A new raft of heritage-themed hotels, guest houses and bed and breakfasts are making the most of the history-rich surroundings, and staying at one of these intimate, secluded properties is a sure-fire way to turn your stay in Bangkok into something truly special.
The conversion of this stunning three-room bed-and-breakfast-style hotel was a clear labour of love for the architect couple behind it, and they rescued as many of the original fittings as they could in the process, including relocating them elsewhere around the property to add extra charm.
There’s a supremely intimate feel to the Bhuthorn, and service is charmingly discreet – plus, the fabulous location (right next door to Nuttaporn ice cream) puts you at the heart of Phraeng Phutton, making it a gorgeous spot from which to look over the square by night.
Rates include a romantic breakfast in a titchy private courtyard space, including the best of that morning’s finds from the local market presented in a pintoh Thai-style tiffin box.
This new arrival on Phraeng Phutton’s bourgeoning hotel scene is another restored period affair: two century-old shophouses have been converted into an intimate, stylish and exclusive-feeling bed and breakfast that places you perfectly to discover this historic neighbourhood.
The 1905 Heritage Corner guest house is run by the same people behind the Heritage Craft and Café shop just around the corner, which features a wide selection of fairly traded craft products from villages across Thailand, many of which are also used in the hotel’s own decor.
1905 Heritage Corner; 66-68 Phraeng Phutton; 02-041-0102; www.1905heritagecorner.com
Heritage Craft and Café; Monday to Friday, 11am-6pm; 35 Bamrung Muang Road; 02-221-1330; www.heritagecraft.org
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Phraeng Phutton is a fabulous area to simply walk around and soak up the vibe of the beautifully maintained, colonial-style buildings, and the square is even home to a collection of vintage cars owned by a local collector and parked right on the street – but there’s plenty more besides to see here and nearby. Popular attractions like the Grand Palace, Wat Pho and Khaosan Road are also within walking distance.
One of our favourite Buddhist temples in Bangkok, Wat Ratchabophit is a quiet, off-the-tourist-radar spot where it’s possible to find the kind of tranquillity that’s increasingly rare in modern-day Bangkok.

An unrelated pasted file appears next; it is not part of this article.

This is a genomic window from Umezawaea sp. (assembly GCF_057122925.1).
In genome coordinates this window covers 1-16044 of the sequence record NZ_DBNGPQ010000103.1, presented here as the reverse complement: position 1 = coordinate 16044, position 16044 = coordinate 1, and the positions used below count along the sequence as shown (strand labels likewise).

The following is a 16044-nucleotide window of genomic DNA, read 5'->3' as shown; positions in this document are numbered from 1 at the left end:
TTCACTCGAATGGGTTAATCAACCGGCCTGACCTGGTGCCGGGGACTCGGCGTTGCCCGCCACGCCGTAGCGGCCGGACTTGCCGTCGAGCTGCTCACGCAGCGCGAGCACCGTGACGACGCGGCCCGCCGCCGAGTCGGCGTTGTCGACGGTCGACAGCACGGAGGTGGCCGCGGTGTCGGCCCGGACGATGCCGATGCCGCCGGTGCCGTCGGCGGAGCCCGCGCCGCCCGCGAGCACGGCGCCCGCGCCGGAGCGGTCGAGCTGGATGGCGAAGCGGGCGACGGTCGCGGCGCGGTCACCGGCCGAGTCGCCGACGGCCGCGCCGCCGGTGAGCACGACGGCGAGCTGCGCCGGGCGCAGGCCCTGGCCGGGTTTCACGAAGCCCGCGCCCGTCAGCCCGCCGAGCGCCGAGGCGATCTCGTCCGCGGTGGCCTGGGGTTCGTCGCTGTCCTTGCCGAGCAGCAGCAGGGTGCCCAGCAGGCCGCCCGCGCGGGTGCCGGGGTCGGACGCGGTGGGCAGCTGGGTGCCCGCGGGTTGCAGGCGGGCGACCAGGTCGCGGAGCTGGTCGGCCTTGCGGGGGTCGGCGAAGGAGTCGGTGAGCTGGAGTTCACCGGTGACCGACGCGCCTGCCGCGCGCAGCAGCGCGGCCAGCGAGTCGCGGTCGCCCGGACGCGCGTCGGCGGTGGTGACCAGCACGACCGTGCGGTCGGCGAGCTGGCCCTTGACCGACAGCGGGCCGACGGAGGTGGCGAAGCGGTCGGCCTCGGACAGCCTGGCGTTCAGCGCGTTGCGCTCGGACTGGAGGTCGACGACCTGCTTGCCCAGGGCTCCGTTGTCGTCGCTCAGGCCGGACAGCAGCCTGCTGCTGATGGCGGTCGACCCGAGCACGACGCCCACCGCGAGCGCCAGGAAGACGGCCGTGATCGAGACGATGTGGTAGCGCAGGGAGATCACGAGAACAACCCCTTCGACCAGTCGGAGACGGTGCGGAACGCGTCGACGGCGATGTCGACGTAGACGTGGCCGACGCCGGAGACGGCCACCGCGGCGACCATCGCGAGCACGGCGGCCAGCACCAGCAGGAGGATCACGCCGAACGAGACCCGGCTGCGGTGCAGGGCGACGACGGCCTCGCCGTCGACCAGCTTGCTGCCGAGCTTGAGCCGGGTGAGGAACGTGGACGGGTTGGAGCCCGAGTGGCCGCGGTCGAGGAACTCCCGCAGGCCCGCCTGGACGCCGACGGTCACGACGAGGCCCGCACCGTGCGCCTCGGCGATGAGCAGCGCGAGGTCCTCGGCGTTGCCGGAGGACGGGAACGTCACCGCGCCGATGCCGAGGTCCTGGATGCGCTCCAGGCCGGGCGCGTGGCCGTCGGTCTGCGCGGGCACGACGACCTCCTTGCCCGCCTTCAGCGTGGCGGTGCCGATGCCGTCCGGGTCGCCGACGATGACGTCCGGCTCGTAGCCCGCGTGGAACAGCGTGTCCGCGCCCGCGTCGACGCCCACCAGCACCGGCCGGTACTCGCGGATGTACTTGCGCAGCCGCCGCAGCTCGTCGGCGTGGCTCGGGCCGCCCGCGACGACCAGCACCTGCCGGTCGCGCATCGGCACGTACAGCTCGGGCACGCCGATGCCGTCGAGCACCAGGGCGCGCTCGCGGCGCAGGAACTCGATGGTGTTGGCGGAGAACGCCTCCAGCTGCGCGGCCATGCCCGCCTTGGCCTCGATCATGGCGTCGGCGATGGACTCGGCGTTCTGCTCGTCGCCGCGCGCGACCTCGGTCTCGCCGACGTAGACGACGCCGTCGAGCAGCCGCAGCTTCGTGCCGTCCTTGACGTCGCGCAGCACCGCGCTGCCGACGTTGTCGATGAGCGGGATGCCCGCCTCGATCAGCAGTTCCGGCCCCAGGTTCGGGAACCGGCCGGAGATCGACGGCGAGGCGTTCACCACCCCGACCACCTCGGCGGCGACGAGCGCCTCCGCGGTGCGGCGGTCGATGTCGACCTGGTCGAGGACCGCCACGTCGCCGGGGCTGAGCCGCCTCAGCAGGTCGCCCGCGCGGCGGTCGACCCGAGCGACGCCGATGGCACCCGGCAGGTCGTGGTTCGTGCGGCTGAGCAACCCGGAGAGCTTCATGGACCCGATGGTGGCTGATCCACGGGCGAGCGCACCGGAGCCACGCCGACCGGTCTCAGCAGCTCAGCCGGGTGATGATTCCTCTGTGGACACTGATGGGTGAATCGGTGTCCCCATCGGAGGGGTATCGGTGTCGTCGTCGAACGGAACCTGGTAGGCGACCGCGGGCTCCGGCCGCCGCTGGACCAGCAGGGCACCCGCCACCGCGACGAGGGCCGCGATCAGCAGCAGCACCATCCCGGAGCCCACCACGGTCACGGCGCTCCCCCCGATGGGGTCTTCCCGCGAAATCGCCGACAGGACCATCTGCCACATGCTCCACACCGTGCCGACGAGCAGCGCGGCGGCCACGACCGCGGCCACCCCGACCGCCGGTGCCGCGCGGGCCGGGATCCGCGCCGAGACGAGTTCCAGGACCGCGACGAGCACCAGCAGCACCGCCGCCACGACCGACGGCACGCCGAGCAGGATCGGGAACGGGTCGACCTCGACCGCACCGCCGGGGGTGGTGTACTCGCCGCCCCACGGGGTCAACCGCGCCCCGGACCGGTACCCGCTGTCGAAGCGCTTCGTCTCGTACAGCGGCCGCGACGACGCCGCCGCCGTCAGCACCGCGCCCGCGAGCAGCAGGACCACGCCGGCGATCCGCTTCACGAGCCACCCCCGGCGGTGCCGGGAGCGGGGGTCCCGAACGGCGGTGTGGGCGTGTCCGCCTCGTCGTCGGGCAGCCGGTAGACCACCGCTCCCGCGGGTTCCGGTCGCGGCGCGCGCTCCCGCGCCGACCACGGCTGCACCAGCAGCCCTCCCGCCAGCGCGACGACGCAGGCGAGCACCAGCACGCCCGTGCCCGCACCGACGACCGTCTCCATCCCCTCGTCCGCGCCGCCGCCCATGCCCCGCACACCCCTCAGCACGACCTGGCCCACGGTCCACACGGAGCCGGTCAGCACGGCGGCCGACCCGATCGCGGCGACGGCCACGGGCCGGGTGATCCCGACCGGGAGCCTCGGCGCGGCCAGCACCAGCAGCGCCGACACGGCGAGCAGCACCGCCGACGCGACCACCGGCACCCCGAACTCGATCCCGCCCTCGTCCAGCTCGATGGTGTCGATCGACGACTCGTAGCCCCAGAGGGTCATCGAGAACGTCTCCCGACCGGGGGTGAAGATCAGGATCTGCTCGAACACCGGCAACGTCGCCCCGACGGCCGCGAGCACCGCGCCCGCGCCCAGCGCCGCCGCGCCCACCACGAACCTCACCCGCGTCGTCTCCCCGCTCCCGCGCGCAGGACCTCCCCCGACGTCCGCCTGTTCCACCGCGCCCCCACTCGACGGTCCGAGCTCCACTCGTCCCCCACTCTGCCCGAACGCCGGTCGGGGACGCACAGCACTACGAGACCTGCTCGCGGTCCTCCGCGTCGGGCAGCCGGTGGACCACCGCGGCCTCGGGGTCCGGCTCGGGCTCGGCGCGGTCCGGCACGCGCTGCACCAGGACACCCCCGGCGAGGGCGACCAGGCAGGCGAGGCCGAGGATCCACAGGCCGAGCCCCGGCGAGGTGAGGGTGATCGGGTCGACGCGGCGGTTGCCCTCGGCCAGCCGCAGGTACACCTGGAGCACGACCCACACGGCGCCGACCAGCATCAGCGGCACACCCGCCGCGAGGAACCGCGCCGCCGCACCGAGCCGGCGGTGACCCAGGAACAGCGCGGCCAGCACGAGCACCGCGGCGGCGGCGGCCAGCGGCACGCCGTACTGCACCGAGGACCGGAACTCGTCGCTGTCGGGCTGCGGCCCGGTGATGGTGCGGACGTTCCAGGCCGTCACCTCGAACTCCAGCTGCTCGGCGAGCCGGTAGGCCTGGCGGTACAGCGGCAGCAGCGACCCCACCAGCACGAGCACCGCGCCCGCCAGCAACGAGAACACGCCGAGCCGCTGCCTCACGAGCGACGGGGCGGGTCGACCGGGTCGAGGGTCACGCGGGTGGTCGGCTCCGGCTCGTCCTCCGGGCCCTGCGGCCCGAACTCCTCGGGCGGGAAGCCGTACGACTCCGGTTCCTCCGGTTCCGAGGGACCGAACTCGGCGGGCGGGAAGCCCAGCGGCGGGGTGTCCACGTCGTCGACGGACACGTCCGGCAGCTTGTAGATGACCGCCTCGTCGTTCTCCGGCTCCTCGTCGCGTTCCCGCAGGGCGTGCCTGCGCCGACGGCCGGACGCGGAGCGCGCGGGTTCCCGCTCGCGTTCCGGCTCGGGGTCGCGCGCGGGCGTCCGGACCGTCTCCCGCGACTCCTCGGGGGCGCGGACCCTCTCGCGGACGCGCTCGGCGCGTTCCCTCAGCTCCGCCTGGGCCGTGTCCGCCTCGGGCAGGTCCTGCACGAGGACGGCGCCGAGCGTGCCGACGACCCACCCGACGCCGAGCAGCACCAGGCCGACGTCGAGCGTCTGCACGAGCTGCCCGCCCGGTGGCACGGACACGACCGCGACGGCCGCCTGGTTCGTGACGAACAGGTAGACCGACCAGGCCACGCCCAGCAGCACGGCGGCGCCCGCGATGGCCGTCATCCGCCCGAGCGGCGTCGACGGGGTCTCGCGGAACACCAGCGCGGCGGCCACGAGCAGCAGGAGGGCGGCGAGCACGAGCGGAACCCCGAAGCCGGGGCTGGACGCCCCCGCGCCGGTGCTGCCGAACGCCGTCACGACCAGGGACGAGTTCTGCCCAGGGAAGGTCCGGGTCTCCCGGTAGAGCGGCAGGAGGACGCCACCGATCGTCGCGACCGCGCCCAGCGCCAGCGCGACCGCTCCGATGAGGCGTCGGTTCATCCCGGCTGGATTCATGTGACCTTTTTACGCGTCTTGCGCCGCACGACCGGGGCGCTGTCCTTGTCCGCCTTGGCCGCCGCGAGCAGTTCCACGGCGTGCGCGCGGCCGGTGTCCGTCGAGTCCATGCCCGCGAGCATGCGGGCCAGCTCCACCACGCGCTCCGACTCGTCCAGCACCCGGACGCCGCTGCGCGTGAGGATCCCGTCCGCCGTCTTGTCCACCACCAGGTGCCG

The temple hails from the reign of King Chulalongkorn, and features a number of European design influences that are characteristic of architecture and city planning from this period of Thai history. Long a prestigious temple for Thai Buddhists, Wat Ratchabophit has become even more prominent in public knowledge since the temple’s abbot was appointed in 2017 as the new Supreme Patriarch, the most senior of Buddhist monks in Thailand.
In addition, the royal cemetery at Wat Ratchabophit is among the places where the ashes of late King Bhumibol Adulyadej have been interred.
Daily, 9am-6pm; free entry; Ratchabophit Road (Tha Tien river boat pier); 02-222-3930
The small-ish Wat Ratchapradit temple is another that is largely off the itineraries of tourists visiting Bangkok. Wat Ratchapradit dates back to the reign of King Rama IV, when it was transformed from a coffee plantation and became a centre of meditation and prayer for the Dhammayutika Nikaya Buddhist order.
The temple is one of three that tradition dictates must be located within the Thai capital, while the interiors depict the range of Thai royal ceremonies that take place throughout the year.
Daily, 8am-6pm; free entry; Mahachai Road; 02-222-0855; www.rajapradit.org
Yet another example of this neighbourhood being one of Bangkok’s most overlooked attractions among tourists, every December the entire Sam Phraeng area – not just Phraeng Phutton itself, but also the neighbouring Phraeng Nara and Phraeng Sappasat squares – comes alive for a real village-fair-like festival with a fantastic, infectious atmosphere.
The already gorgeous squares and their side streets get an extra facelift for the occasion, and there are even more street food stalls than usual, as well as live shows, outdoor film screenings, creative arts and crafts activities for the whole family, and even the first authentic candy floss that we’ve come across in Thailand.
At Expique, we’re experts at showing you the unique parts of Bangkok that most tours don’t take you to – and which you probably won’t discover on your own. Joining one of our tours or experiences (or having us create a custom tour for you) is a great way to make the most of your time in Bangkok and ensure you leave with a memorable experience.
Are you visiting Bangkok during Songkran? Take a look at our expert recommendations for:
Have you explored the Phraeng Phutton neighbourhood? Let us know your tips in the comments!
All photos by Chris Wotton.